I only just read that as I sat to write this blog post but it seems quite apt for the title and theme I am writing about.

Last Friday we joined other dogs on the road; in cars and other conveyances in the pursuit of hard working dogs we love and admire, who play an extremely exciting style of football for a final, mysterious, and for 62 years, elusive goal - a Premiership - which will of course result in the biggest dog party in modern history!

We'd never travelled interstate for a football game. Back in 1998 we were fortunate enough to be in London at the exact time the Western Bulldogs were playing StKilda in an exhibition game at The Oval so we went along and had an amazing time; marvelling at seeing our team on foreign soil and enjoying the opportunity to meet legendary players such as Chris Grant and Tony Liberatore. The internet reminds me that the Dogs won that match, 15.5.95 to 10.12.72 but it exists in my memory as a unique football experience, not a famous victory.

So, after beating Hawthorn in the Semi Final we made the decision that Spotless Stadium in Western Sydney would be the destination for our first interstate game. Deciding to go to a final is a bigger decision than deciding to go to a regular season game. The cost for a start is a huge issue, but in this instance, it also involves nutting through travel logistics, such as how do we get there, when do we get there, where do we stay, who goes (& who doesn't) and can we even manage it. Getting the tickets was probably the most stressful element of the whole equation. I was repeatedly booted out of the Ticketmaster system as I attempted to get tickets. Each time I'd have to re-enter our membership numbers. It was laborious and frustrating. I didn't want to have to pay a premium so it felt important to get the budget seats before they were gone. At one stage I had tickets in my shopping cart near the Bulldogs cheer squad but I ended up with tickets down the other end near the GWS cheer squad. This didn't seem ideal but by this stage I just wanted tickets so I took them and ticked that box off.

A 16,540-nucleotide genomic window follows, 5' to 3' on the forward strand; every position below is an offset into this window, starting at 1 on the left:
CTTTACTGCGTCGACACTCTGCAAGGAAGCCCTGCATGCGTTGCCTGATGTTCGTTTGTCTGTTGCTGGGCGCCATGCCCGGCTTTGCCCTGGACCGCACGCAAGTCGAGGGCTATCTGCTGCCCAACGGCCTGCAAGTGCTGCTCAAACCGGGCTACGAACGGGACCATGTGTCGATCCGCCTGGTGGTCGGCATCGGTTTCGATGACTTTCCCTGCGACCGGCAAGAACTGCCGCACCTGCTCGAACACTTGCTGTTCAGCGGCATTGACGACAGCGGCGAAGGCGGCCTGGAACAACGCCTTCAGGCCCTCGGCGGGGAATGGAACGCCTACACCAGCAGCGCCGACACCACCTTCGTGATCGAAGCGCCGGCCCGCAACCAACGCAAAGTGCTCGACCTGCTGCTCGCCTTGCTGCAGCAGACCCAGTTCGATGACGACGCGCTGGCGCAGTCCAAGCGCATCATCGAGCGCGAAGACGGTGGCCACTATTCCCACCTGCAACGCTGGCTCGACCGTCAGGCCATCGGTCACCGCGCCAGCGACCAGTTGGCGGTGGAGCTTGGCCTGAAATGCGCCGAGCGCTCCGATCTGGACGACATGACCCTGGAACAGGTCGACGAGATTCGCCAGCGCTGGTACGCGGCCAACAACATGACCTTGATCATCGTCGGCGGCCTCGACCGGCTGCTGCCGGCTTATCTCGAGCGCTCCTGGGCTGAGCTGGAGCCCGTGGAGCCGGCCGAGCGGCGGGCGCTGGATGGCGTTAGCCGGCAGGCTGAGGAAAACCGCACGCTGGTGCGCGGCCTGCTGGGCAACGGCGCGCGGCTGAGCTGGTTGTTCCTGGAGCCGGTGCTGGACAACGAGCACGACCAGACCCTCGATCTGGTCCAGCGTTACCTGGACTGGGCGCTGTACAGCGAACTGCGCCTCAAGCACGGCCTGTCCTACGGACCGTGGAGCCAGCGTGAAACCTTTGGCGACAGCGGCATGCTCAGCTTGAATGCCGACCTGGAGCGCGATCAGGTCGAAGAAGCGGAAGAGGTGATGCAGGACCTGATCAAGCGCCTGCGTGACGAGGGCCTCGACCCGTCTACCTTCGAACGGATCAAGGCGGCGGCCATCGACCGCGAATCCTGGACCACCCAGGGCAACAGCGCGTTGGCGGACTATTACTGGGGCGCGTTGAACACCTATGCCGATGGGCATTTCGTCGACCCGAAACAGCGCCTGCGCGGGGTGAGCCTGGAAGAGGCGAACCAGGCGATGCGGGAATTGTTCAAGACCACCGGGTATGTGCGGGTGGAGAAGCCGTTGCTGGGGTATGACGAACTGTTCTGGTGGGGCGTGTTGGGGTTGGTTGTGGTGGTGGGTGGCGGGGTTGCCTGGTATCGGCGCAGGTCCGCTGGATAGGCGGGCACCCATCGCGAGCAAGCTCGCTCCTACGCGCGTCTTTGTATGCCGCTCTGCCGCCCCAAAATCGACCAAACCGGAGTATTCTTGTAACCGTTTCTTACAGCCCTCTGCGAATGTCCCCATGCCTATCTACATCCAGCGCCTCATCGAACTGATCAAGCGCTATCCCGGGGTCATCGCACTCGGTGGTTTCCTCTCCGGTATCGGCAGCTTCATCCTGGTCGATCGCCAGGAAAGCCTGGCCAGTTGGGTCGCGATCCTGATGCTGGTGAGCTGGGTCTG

We have a camper and decided to save accommodation money by towing that and staying in a caravan park. A friend on twitter, who also happens to be a GWS fan, was invaluable in giving advice about where to stay and linking me up to helpful information; at one stage offering his couch for us. Having travelled extensively to see his team he just 'got it' and while we would be rivals at the game  he understood the desire for us to be there and as such extended his hand of friendship.

But when Friday morning rolled around we had had an horrendous night's sleep and I fretted about driving 800+ kilometres towing a van without being fully rested. I made the last minute decision to log on to wotif and find a motel 'somewhere' in western Sydney. On the Friday we aimed to drive as far as we could and then complete the travel on the Saturday morning.